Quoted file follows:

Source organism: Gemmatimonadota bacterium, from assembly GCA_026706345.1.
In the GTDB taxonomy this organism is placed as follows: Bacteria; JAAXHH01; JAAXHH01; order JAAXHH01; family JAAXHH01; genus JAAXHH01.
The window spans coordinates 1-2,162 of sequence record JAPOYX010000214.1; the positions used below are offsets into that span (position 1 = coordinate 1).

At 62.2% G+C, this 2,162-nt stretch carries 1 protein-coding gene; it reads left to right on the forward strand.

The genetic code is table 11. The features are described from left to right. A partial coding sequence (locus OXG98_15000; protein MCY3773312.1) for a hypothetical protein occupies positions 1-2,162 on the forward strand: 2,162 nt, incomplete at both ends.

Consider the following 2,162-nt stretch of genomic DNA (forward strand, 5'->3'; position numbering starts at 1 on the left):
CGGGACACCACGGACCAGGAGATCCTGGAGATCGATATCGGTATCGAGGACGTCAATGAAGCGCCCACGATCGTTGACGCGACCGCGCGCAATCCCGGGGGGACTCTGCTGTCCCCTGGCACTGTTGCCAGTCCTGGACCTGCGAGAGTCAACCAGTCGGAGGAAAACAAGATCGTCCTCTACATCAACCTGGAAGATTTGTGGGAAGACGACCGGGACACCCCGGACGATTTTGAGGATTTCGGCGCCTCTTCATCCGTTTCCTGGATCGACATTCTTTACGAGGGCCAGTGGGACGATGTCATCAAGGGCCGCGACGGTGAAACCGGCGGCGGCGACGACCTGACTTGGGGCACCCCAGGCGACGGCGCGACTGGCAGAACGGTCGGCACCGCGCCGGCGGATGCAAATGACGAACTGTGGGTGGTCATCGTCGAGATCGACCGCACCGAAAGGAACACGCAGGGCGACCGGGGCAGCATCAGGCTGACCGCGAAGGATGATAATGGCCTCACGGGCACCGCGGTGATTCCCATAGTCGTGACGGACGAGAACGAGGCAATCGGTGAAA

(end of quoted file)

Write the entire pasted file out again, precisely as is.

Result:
Source organism: Gemmatimonadota bacterium, from assembly GCA_026706345.1.
In the GTDB taxonomy this organism is placed as follows: Bacteria; JAAXHH01; JAAXHH01; order JAAXHH01; family JAAXHH01; genus JAAXHH01.
The window spans coordinates 1-2,162 of sequence record JAPOYX010000214.1; the positions used below are offsets into that span (position 1 = coordinate 1).

At 62.2% G+C, this 2,162-nt stretch carries 1 protein-coding gene; it reads left to right on the forward strand.

The genetic code is table 11. The features are described from left to right. A partial coding sequence (locus OXG98_15000; protein MCY3773312.1) for a hypothetical protein occupies positions 1-2,162 on the forward strand: 2,162 nt, incomplete at both ends.

Consider the following 2,162-nt stretch of genomic DNA (forward strand, 5'->3'; position numbering starts at 1 on the left):
CGGGACACCACGGACCAGGAGATCCTGGAGATCGATATCGGTATCGAGGACGTCAATGAAGCGCCCACGATCGTTGACGCGACCGCGCGCAATCCCGGGGGGACTCTGCTGTCCCCTGGCACTGTTGCCAGTCCTGGACCTGCGAGAGTCAACCAGTCGGAGGAAAACAAGATCGTCCTCTACATCAACCTGGAAGATTTGTGGGAAGACGACCGGGACACCCCGGACGATTTTGAGGATTTCGGCGCCTCTTCATCCGTTTCCTGGATCGACATTCTTTACGAGGGCCAGTGGGACGATGTCATCAAGGGCCGCGACGGTGAAACCGGCGGCGGCGACGACCTGACTTGGGGCACCCCAGGCGACGGCGCGACTGGCAGAACGGTCGGCACCGCGCCGGCGGATGCAAATGACGAACTGTGGGTGGTCATCGTCGAGATCGACCGCACCGAAAGGAACACGCAGGGCGACCGGGGCAGCATCAGGCTGACCGCGAAGGATGATAATGGCCTCACGGGCACCGCGGTGATTCCCATAGTCGTGACGGACGAGAACGAGGCAATCGGTGAAA